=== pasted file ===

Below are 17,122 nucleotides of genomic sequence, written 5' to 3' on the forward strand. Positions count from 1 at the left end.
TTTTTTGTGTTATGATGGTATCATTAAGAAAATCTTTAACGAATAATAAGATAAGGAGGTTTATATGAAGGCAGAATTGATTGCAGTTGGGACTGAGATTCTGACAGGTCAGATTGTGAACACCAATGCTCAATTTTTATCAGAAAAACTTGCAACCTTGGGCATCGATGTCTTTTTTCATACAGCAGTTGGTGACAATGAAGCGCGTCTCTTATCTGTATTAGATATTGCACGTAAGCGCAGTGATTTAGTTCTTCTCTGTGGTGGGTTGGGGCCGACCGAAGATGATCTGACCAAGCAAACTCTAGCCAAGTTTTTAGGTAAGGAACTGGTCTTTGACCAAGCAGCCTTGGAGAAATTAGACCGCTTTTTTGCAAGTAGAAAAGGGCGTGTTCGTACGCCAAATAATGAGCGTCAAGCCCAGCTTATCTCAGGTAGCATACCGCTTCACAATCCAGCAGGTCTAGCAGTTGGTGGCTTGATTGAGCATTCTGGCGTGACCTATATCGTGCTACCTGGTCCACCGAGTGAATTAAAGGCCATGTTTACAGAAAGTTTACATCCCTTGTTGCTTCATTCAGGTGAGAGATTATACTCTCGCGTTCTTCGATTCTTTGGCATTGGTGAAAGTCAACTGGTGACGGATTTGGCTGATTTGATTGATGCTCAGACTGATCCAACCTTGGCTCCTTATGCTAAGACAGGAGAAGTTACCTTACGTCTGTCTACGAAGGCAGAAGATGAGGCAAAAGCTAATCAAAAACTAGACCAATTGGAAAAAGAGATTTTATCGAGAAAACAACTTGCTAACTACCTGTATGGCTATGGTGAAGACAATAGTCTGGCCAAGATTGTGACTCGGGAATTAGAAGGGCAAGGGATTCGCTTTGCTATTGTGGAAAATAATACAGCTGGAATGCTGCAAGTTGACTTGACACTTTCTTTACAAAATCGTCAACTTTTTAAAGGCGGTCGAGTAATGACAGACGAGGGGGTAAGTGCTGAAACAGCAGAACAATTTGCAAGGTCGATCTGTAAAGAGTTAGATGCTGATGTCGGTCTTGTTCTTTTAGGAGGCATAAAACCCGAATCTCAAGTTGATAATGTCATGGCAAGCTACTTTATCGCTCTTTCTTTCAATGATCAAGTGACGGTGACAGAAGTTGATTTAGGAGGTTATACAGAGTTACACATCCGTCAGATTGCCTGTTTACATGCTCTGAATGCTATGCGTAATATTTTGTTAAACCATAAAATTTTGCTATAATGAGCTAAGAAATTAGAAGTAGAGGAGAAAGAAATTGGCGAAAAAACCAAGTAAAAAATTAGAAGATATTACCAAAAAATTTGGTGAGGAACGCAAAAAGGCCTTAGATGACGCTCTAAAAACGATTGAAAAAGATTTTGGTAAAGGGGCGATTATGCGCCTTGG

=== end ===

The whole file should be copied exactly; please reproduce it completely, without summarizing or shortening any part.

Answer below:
Below are 17,122 nucleotides of genomic sequence, written 5' to 3' on the forward strand. Positions count from 1 at the left end.
TTTTTTGTGTTATGATGGTATCATTAAGAAAATCTTTAACGAATAATAAGATAAGGAGGTTTATATGAAGGCAGAATTGATTGCAGTTGGGACTGAGATTCTGACAGGTCAGATTGTGAACACCAATGCTCAATTTTTATCAGAAAAACTTGCAACCTTGGGCATCGATGTCTTTTTTCATACAGCAGTTGGTGACAATGAAGCGCGTCTCTTATCTGTATTAGATATTGCACGTAAGCGCAGTGATTTAGTTCTTCTCTGTGGTGGGTTGGGGCCGACCGAAGATGATCTGACCAAGCAAACTCTAGCCAAGTTTTTAGGTAAGGAACTGGTCTTTGACCAAGCAGCCTTGGAGAAATTAGACCGCTTTTTTGCAAGTAGAAAAGGGCGTGTTCGTACGCCAAATAATGAGCGTCAAGCCCAGCTTATCTCAGGTAGCATACCGCTTCACAATCCAGCAGGTCTAGCAGTTGGTGGCTTGATTGAGCATTCTGGCGTGACCTATATCGTGCTACCTGGTCCACCGAGTGAATTAAAGGCCATGTTTACAGAAAGTTTACATCCCTTGTTGCTTCATTCAGGTGAGAGATTATACTCTCGCGTTCTTCGATTCTTTGGCATTGGTGAAAGTCAACTGGTGACGGATTTGGCTGATTTGATTGATGCTCAGACTGATCCAACCTTGGCTCCTTATGCTAAGACAGGAGAAGTTACCTTACGTCTGTCTACGAAGGCAGAAGATGAGGCAAAAGCTAATCAAAAACTAGACCAATTGGAAAAAGAGATTTTATCGAGAAAACAACTTGCTAACTACCTGTATGGCTATGGTGAAGACAATAGTCTGGCCAAGATTGTGACTCGGGAATTAGAAGGGCAAGGGATTCGCTTTGCTATTGTGGAAAATAATACAGCTGGAATGCTGCAAGTTGACTTGACACTTTCTTTACAAAATCGTCAACTTTTTAAAGGCGGTCGAGTAATGACAGACGAGGGGGTAAGTGCTGAAACAGCAGAACAATTTGCAAGGTCGATCTGTAAAGAGTTAGATGCTGATGTCGGTCTTGTTCTTTTAGGAGGCATAAAACCCGAATCTCAAGTTGATAATGTCATGGCAAGCTACTTTATCGCTCTTTCTTTCAATGATCAAGTGACGGTGACAGAAGTTGATTTAGGAGGTTATACAGAGTTACACATCCGTCAGATTGCCTGTTTACATGCTCTGAATGCTATGCGTAATATTTTGTTAAACCATAAAATTTTGCTATAATGAGCTAAGAAATTAGAAGTAGAGGAGAAAGAAATTGGCGAAAAAACCAAGTAAAAAATTAGAAGATATTACCAAAAAATTTGGTGAGGAACGCAAAAAGGCCTTAGATGACGCTCTAAAAACGATTGAAAAAGATTTTGGTAAAGGGGCGATTATGCGCCTTGG